Mr EF is a scone connoisseur. When he’s out bagging a munro and comes down off the hills, a good scone is always on his agenda. So gradually, he’s mapped the best scones across Scotland. At Cockenzie House we came across a scone that goes straight into the Scone Top Ten.
Cockenzie House is just a short drive from Edinburgh, not that far from the power station although our new sat nav decided we needed to go some miles further. Having admired the view over the sea and the beginnings of a sunset we headed back to fins our venue.
Cockenzie House & Gardens is a newly established registered charity which is bringing one of the few remaining unique late 17th century manager’s houses in Scotland back into community ownership. It has spaces for hire, studio space for artists and holiday accommodation. But most importantly for us a traditional tea room. It is manned almost entirely by volunteers, but now two permanent members of staff have been appointed.
There was a real buzz this Sunday afternoon. People were visiting the Great Tapestry of Scotland which was on view and also enjoying a leisurely afternoon tea. We received a very warm welcome into the conservatory where our table was waiting, set with proper china.
The scone in question was delivered on a pretty 3 tier cake stand together with lovely fresh sandwiches and other fancies. Being well trained, we started with the sandwiches. The fillings were generous and tasty on both white and brown bread.
We chose from a selection of teas and plumped for the Cadell blend which proved very refreshing. You may like your scones plain or with a few sultanas, but please wait a moment and imagine apple and cinnamon added to the mixture. Absolutely delicious, especially spread with thick cream and home made strawberry jam. We later discovered that the apples were grown in Cockenzie House’s garden and that they use produce from the garden in their baking and dishes wherever possible.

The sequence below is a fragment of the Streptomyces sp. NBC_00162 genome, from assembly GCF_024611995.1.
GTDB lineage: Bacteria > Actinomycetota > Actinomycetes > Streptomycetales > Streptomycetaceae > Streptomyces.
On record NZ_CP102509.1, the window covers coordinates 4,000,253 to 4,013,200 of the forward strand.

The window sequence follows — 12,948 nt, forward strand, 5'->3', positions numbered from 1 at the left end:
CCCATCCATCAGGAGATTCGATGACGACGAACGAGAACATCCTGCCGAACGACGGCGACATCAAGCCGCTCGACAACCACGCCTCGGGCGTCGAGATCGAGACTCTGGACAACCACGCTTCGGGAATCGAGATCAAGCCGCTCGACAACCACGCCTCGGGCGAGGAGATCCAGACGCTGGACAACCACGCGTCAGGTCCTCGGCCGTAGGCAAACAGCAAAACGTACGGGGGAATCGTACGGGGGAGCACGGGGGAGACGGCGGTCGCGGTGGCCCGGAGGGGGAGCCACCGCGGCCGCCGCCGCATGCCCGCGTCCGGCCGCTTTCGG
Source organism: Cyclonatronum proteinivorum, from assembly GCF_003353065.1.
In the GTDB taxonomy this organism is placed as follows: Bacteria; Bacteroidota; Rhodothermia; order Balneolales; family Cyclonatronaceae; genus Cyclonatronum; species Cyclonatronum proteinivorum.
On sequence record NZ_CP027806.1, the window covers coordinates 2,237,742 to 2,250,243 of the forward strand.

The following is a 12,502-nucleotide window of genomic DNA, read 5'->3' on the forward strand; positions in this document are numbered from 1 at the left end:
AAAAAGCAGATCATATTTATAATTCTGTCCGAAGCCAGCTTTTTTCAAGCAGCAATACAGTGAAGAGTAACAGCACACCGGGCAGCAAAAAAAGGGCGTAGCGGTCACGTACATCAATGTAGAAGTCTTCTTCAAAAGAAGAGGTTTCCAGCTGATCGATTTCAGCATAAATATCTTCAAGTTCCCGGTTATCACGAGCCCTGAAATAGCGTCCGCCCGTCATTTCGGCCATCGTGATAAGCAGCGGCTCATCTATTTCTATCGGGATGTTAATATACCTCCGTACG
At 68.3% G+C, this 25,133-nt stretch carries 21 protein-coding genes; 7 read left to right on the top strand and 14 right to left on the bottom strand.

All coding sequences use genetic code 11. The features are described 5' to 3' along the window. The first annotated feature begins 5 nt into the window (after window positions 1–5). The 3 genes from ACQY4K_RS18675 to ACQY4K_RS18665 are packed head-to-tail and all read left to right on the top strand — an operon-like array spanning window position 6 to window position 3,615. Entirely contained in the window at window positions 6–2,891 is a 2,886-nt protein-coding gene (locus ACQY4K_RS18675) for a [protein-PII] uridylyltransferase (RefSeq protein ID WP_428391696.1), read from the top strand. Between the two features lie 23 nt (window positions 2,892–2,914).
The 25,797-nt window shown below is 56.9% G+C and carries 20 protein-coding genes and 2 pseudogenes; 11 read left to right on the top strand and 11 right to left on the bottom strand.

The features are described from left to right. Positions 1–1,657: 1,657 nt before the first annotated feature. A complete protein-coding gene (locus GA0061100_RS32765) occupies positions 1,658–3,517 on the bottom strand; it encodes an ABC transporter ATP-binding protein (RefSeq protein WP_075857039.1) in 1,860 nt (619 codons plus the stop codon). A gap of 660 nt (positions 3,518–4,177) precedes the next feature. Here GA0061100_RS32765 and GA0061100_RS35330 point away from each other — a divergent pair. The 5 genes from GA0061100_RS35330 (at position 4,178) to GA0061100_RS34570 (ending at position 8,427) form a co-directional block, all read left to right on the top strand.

At that point, I realised I was definitely not going to need any supper. I hadn’t tried the cakes on the top tier yet! Which to try first a “squashed fly cake” (their description not mine!) which had a mincemeat mixture (which I am sure was home made) topped and bottomed with light biscuit-y mixture? Or the similarly shaped apple version which was equally light? Or a sublime impossibly lemon-y lemon drizzle cake? All moist and very more-ish. There were a few macarons dotted around, these had been bought in and although lovely really not necessary.
Now, you’re probably wondering about the prices. In central Edinburgh this could be £16 or more per person, but here this lovely tea was just £7.95 per person.
It’s well worth the drive to pop in and relax and enjoy the warm welcome and friendly service. It’s open each day and everyone’s welcome, you don’t need to be visiting an exhibition. Look out for regular events including evening suppers and coming up on 14th December, a Christmas Fair.
Saturday 14th December 10.00 – 16.00
Cockenzie House’s Annual Yuletide Festival: Christmas Craft Fayre and Enchanted Garden
Celebrate a traditional Christmas here at Cockenzie House – enjoy a warming mulled wine and purchase those unique handcrafted gifts. Children can post their letter to Santa, helped along by our elves and Mrs Claus! FREE ENTRY
Find out more
Cockenzie House & Gardens Ltd,
22 Edinburgh Road,
Cockenzie & Port Seton,
Scotland, EH32 0HY
Telephone: 01875 819 456
Great Tapestry of Scotland
This will be on displayed at the parliament again next year, but in the meantime, you might like to read The Great Tapestry of Scotland: The Making of a Masterpiece
Or “Fly Cemetery” cakes!
Isn’t it odd, such a dubious name for a delicious cake!
My husband comes from that part of the world and “squashed fly cake” is one of his favourites.
In the south where I grew up we had squashed fly biscuits but not cake!